View of the church from the west, as seen from the road


St Peter

Newark Archdeaconry

Newark and Southwell Deanery


There was already a church and a priest here at the time of the Domesday Book in 1086, although this was not the present structure.

There is a low C13 tower. In the nave, original north and south aisles were demolished in the C17 and the nave is now aisle-less; however, it has the original north aisle windows on its north wall. In the C18 the nave underwent much reconstruction. The chancel is C14 with a vestry added in the late C19. The south porch is late C18.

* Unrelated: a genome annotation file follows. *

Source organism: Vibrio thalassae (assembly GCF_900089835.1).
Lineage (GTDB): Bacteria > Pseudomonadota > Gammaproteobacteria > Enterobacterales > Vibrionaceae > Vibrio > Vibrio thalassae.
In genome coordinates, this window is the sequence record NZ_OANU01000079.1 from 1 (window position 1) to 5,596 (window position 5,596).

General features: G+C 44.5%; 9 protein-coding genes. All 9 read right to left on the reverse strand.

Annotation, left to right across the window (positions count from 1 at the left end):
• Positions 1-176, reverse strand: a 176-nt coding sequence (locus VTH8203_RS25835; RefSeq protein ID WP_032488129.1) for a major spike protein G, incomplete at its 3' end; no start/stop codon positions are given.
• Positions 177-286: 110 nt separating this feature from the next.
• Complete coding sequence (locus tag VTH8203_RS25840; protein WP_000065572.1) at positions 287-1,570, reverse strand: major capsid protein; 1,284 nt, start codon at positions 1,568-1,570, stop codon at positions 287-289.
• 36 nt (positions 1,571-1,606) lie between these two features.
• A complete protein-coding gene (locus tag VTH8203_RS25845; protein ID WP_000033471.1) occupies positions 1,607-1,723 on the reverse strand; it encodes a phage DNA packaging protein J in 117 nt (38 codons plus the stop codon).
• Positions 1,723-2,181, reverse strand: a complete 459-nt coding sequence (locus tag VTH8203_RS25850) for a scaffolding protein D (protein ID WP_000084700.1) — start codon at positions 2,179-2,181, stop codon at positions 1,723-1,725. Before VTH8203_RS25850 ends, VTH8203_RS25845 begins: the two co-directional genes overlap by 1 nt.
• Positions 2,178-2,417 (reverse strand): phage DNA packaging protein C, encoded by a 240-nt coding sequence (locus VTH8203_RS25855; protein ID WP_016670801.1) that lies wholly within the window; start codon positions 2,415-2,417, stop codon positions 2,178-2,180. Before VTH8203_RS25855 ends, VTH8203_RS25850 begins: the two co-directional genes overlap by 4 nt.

On the north wall of the chancel there is one of the Lincolnshire-Nottinghamshire School Easter Sepulchres.

The condition of the fabric of the church was very poor by the mid-C19 and some poor restorative work was carried out to the nave, which included rebuilding the south wall and windows. More recent restoration includes electrification, a strip panelled wood floor to the nave, a pipe organ to augment the reed organ, and a new pulpit.

A College of Chantry Priests was founded in 1324 by Thomas de Sibthorpe with chantries dedicated to the Blessed Virgin and St Anne, later to the Blessed Virgin, St John the Baptist and St Thomas the Martyr. The college was surrendered to Henry VIII in 1540.

The church was a donative of the Dukes of Portland for many years.

Particular thanks to Jean & Richard Ward and Peter Ryder for research on this entry